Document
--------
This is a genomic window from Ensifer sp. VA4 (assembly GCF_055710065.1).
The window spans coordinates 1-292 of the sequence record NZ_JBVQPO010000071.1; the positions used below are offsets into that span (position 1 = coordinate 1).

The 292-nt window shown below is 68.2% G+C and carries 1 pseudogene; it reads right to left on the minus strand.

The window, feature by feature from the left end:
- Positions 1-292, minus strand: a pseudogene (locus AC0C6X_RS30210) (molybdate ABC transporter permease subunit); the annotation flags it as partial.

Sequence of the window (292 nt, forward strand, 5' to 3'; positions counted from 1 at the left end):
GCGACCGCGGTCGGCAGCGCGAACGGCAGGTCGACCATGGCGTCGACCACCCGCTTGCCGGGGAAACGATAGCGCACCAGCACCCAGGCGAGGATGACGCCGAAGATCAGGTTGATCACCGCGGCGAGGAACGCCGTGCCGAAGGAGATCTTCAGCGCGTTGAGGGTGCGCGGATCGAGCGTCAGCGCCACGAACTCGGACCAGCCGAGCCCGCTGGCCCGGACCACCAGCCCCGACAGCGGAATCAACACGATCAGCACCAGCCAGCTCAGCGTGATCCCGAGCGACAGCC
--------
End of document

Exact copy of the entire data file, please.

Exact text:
This is a genomic window from Ensifer sp. VA4 (assembly GCF_055710065.1).
The window spans coordinates 1-292 of the sequence record NZ_JBVQPO010000071.1; the positions used below are offsets into that span (position 1 = coordinate 1).

The 292-nt window shown below is 68.2% G+C and carries 1 pseudogene; it reads right to left on the minus strand.

The window, feature by feature from the left end:
- Positions 1-292, minus strand: a pseudogene (locus AC0C6X_RS30210) (molybdate ABC transporter permease subunit); the annotation flags it as partial.

Sequence of the window (292 nt, forward strand, 5' to 3'; positions counted from 1 at the left end):
GCGACCGCGGTCGGCAGCGCGAACGGCAGGTCGACCATGGCGTCGACCACCCGCTTGCCGGGGAAACGATAGCGCACCAGCACCCAGGCGAGGATGACGCCGAAGATCAGGTTGATCACCGCGGCGAGGAACGCCGTGCCGAAGGAGATCTTCAGCGCGTTGAGGGTGCGCGGATCGAGCGTCAGCGCCACGAACTCGGACCAGCCGAGCCCGCTGGCCCGGACCACCAGCCCCGACAGCGGAATCAACACGATCAGCACCAGCCAGCTCAGCGTGATCCCGAGCGACAGCC